Richard Gillette has a genuinely artistic sensibility that makes for painterly, even somewhat mysterious, interiors, a selection of which are now beautifully showcased in his new book The Art of the Interior (Rizzoli). He sees himself as both a painter and a designer and still does hands-on artwork for clients, the part of the job he finds the most satisfying. He is one of those New Yorkers whose youth belongs to the Patti Smith-Andy Warhol-Chelsea Hotel era but, after 25 years in a subsidized loft in Tribeca, has moved to an apartment in Battery Park that seems to float in space over the East River, a view so stunning and distracting, it was difficult to keep our minds on the interview.
So it says in the introduction of your book that you’re not a designer that goes out much and that you don’t have an entourage or go to that many charity events – why don’t you?
It is pretty much true but with the book and the promotional thing, and Rizzoli is hosting a book launch on the 24th and then after there’s a party that one of my clients is hosting and I thought, Gee, how am I going to get together enough people for that mammoth apartment but we’ve got over 100 RSVPs already, so I guess I know a few folks.
Are you not really a party person?
I’m not looking for the next client necessarily and I’ve been so blessed because somehow they come, and I always trust that they will come.
I also read that you’ve been inspired by all kinds of things, including a client’s dream.
Absolutely. The theme of this book really has to do with art that inspired the interiors. [Gestures towards his bookshelves laden with art books] You know, with my art history background, a piece of each of these [books] is lodged in my brain.
Are you able to explain the process of how you might work directly from a particular picture, how that might inspire a room?
You know, the key really nine times out of ten is where this house or apartment is.
So if something is on the Upper East Side, how would you approach that?
That already indicates somewhat of a traditional feeling … I have a weakness for the Park Avenue matron look … a little bit [smiles]
What about that look is so appealing to you?
Bits of that look … again the place, acknowledging that. If I get a job on the Upper East Side, immediately I think of Lee Radziwill.
Are there any particular artists at the moment that have inspired you?
I’m kind of stuck at the moment on photography and people like Bridget Riley who are very graphic. And black-and-white is the trend at the moment, black-and-white interiors …
Oh, I thought color was coming back.
If you look at the kind of overview … even the few times I do go out, restaurants have kind of run with this, the shops have run with it, the fabric stores … with touches of red … hey, look at the way you’re dressed! [Sian is wearing red, black and white]
Who are your painter heroes, if you had to pick three or four?
Ohh … that’s such a tough one.
Hey, I’ve given you three or four!
All right … I mean, I would say Jackson Pollock is so important, right up there. But then I just love Poussin, always have. Caravaggio, I would have to say … the list goes on and every day is a little bit different.
A lot of artists, like Monet for example, are very interested in interiors—they pay great attention to their own houses and paint interiors and so on.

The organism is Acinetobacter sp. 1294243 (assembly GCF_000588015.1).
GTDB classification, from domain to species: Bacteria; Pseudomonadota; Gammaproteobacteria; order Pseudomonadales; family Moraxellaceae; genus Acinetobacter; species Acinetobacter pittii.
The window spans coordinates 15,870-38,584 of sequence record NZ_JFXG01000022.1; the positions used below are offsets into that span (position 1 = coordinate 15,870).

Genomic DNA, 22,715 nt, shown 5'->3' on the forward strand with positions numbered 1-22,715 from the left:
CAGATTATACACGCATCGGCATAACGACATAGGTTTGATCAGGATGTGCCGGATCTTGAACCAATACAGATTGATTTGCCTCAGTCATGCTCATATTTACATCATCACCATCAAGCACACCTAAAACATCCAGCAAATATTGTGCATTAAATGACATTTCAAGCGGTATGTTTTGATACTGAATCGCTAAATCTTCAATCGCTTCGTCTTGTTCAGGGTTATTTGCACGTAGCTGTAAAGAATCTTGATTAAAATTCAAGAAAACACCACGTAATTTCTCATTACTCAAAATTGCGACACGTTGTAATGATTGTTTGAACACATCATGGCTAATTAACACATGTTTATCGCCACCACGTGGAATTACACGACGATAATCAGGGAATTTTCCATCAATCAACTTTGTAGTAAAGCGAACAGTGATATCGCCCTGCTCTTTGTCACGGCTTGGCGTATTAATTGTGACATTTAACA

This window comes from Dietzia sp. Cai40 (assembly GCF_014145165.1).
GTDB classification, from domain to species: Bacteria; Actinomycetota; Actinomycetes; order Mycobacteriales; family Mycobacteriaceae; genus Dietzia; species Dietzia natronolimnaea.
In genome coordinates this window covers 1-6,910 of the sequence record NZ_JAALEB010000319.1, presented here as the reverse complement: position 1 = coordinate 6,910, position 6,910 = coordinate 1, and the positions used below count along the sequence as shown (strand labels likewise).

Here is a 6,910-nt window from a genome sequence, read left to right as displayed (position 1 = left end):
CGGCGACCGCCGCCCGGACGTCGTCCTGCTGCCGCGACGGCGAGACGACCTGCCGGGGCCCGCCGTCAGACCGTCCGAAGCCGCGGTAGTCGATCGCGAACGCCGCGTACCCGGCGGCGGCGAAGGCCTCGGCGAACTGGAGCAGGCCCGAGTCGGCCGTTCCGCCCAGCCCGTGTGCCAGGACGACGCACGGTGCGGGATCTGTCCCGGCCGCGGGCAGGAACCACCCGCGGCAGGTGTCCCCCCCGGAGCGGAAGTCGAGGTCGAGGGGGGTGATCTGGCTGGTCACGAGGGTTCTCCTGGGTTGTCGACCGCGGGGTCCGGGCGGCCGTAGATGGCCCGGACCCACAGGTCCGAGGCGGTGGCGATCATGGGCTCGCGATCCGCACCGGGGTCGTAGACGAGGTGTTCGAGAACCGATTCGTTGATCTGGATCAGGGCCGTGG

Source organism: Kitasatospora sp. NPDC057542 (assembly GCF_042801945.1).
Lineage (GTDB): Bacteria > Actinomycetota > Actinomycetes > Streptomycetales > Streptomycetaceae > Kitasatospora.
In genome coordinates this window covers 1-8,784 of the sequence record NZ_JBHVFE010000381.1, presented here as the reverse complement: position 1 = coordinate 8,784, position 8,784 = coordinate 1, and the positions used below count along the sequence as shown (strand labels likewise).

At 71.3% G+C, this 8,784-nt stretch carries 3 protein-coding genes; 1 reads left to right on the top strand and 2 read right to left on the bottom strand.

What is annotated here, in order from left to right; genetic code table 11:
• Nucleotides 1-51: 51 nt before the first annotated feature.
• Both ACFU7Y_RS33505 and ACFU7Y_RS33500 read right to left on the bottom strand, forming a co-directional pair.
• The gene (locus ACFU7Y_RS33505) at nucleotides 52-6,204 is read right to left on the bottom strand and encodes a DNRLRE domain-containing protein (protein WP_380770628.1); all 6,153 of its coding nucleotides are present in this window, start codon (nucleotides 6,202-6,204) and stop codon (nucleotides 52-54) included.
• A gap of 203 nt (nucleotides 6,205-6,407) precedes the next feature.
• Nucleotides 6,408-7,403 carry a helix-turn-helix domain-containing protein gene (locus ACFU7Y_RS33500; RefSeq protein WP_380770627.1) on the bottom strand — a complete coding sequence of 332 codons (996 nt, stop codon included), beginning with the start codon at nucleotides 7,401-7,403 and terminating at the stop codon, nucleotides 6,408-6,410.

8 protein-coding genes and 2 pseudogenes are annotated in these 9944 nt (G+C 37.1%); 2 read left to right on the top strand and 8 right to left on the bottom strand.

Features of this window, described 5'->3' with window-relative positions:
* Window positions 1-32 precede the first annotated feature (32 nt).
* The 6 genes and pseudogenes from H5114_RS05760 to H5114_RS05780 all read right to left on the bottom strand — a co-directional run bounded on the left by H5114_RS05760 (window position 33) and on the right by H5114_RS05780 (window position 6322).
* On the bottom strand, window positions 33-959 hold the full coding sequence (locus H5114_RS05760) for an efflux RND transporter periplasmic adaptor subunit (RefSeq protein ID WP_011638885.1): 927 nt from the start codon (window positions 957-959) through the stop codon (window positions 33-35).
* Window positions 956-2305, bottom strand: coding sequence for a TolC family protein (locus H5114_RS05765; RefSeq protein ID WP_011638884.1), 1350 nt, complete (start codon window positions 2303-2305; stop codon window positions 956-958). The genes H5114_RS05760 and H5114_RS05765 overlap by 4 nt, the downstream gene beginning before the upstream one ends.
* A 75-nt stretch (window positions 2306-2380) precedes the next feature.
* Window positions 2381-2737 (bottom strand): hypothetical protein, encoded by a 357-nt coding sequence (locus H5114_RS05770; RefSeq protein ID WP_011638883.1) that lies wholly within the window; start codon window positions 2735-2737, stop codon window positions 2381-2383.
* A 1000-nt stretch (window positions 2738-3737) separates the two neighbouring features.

Exactly—and so do people in the fashion world. And many interior designers are [also] painters or take photographs or started out as potters.
Do you have your own studio?
No longer. I had a studio in Tribeca for 25 years but I moved here and pared down.
Why did you want to pare down?
My loft in Tribeca was big, it was full, it was high theater. I lived there for 25 years and I was part of artists’ housing in early Tribeca. After all those years, a developer came along and when Tribeca turned into what Tribeca turned into, you know, tripping over baby carriages, I was paid to get out. I used to jog here from my apartment down to here to Battery Park and I used to look up at this building and think, My God! What a monster of a Beaux Arts, weird, fabulous building. So when I had to move, I only looked at two apartments [in this building]. I just put everything in storage and little by little sold it off to antique dealers – and it just feels really good!
Was it liberating?
Totally! I kept my books … but how could [any possession] compete with these views?
Where did you grow up?
I grew up in upstate New York but at 17, got on the train and just made a beeline for New York.
So I saw by your bedside you have the Patti Smith book [Just Kids] and you were saying how you love the book because you know a lot of people in it.
Well, I’m from that era. I lived on 23rd Street, I went to the School of Visual Arts on 23rd Street, I hung out at the Chelsea Hotel. And still to this day, I take yoga classes on 23rd—I’m like “I can’t get away from this damn street!”
How do you feel about the idea that New York has become sanitized and too safe now?
It’s kind of pointless to compare … it’s just so incredibly gentrified. The danger factor isn’t there. When I lived on 2nd Avenue and 12th Street, we were held up at gunpoint and knife point numerous times but it was fantastic to be there. A few weeks ago I went to La Mama to see something and I thought, Oh my God, it’s so different but hey! La Mama’s still there. And we saw something weird and wonderful and John Kelly did this thing about Egon Schiele … and you know it’s still there. And you can still go out at 5 am to a club and take the latest drug …
What is the latest drug?
[Smiles] I wouldn’t know. I am just clean and serene.